Sleep, my sweet, my lovely one,
From dusk until the rising sun
Paints morning roses blushed with dew;
Let comfort bless the night, and you,
Awaking, bless with joy the ray
It’s certainly a fine time to be in the old familiar places of the northwest. The Evergreen State is at its lush floral best, the cool-weather walks already impossible in Texas by mid-June are still a fine evening pleasure for scoping out the neighborhood sculptures and specimen plantings in their cottage-garden settings, ferries ply the waters of Puget Sound, and even Mt. Rainier comes out of hiding behind various veils of cloud from time to time.
Maybe I should buy myself a big tall red conical hat (possibly made of concrete). Because I am not exactly the most useful object, not the most decorative, nor even perhaps the most whimsically amusing, in a garden. But I give it my best from time to time, really I do. And generally, the earth is pretty forgiving and responsive to my fumbling efforts.
For once, I paid attention to the promises of today’s rain; it’s not been terribly impressive thus far, but it has rained a teeny bit, so it was good to get things a little better in order out there and ready for some watering the day before the rain arrived. Not that I didn’t water it all thoroughly myself, at the end of my stint, since even if the plants hadn’t been so thirsty after all of my brash ministrations on a toasty afternoon, I needed a bit of rinsing too. Besides turning into a human saltwater fountain and being bespeckled by the colorful bite-marks of a seething mass of varied insect pests, I also collected plenty of bits and bobs of garden detritus in my hair, a nice thorough coating of fresh brown dirt all down the front of my clothes (with special emphasis on my mud-capped knees), and the handsome assortment of plant stains reaching up to my elbows, not to mention the weird black stain my cheap metal watchband makes on my wrist when its gets all slippery with sweat. I considered just turning the garden hose on myself full blast but opted for the slightly less neighbor-frightening method of going indoors and showering, after all. They’d suffered enough if they’d just seen me transforming myself into a living blob of nature-gone-bad while gardening.
Meanwhile, I did enjoy discovering that besides the blizzards of unlovable bugs gone rampaging on the heels of a warm winter, there are the lovely sorts as well: I was almost constantly surrounded by clouds of butterflies that were attracted to the plants I was tending and the nice little drinking fountains I was making with my sprinkler for them. It was as though the flowers woke up and took wing around me. The birds around here are certainly loving the feast of fresh insects, so at least I can tolerate the biting brats if I know that they may soon, in their turn, be Cardinal Chow. Which reminds me, I’ve heard tell that the hummingbirds are back in town, so the feeders should go back up today. How quickly things change in Spring!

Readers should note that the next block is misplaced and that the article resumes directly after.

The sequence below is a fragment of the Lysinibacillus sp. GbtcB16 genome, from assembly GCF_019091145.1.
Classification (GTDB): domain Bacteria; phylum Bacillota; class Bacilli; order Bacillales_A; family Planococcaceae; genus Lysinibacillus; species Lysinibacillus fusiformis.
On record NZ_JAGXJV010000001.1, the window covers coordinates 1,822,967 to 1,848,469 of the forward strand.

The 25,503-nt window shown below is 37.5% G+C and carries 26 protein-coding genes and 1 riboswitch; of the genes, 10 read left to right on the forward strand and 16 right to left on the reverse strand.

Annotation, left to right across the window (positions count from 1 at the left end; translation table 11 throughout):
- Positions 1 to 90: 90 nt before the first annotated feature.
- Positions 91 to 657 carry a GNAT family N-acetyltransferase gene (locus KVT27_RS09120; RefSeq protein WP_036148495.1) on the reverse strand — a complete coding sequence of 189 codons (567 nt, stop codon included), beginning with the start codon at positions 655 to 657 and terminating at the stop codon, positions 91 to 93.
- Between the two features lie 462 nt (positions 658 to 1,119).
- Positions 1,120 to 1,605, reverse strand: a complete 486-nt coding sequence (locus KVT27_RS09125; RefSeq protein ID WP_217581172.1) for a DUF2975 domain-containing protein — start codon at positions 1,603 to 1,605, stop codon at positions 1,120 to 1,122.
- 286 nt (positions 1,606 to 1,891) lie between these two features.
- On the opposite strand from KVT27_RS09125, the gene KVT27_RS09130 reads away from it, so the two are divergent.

Both the ornamental and the edible is swiftly springing up, and thankfully, many of the latter sort of plants are very much the former too. Along with their other benefits of beauty and entertainment and insect-control, the birds have evidently gotten involved in the garden design work around here, planting a number of sunflowers in serendipitously amusing and even rather unexpectedly apropos spots. I’ll leave them all in place and see what seem to be propitious locations for next year’s crop of sunflowers. Meanwhile, I’ve got lots of other things beginning to come fully into bloom that need deadheading and trimming and fertilizing and watering.
The roses have–not too surprisingly, given the kindly weather–been great show-offs already this season. The little old-fashioned straggler that I dug up from its hidden spot by the back fence last fall and tucked into a pail is thriving and throwing off a fair number of its small but deeply velvety dark red blooms. The coral colored rose that I moved to a more visible place in the raised bed by the patio has probably already fired up close to a hundred of its bold blossoms, bringing its own dazzling light to the little ‘courtyard’ enclosed by the house’s wings.
That holly tree that I intended to kill, or at least cruelly constrain (someone planted it much too close to the house’s foundation for either’s good) was stripped to its trunk not much more than a year ago but is not only covered with those charmingly soft new leaves that have their pointy edges but no bite yet but is simply a mass of bloom as well, and now that I’ve seen how adored it is by the bees I know I won’t kill the tree but will just keep it as a sort of vertical bonsai, pruning it vigorously but leaving it to stand as a bee haven, a vine post–I loved having my cobalt-blue morning glory glowing from it last summer and have planted that and other colors this year–and a berry farm for birds and winter decor.
The herb-and-vegetable planters are well underway, and there’s not only plenty of borage leaf, despite the marauding munching bugs who try to turn them to lace, for a nice tisane long before they will be tall enough to bloom. The marigolds have opened their brilliant eyes to have a look around, and the carrots and beets are shooting upward (and, I hope, downward). The parsley and other, daintier herbs will have to fight their way up through the jungle a little more slowly, perhaps, but should be strong enough by the time they do that they will outlast the root veg and the annual flowers.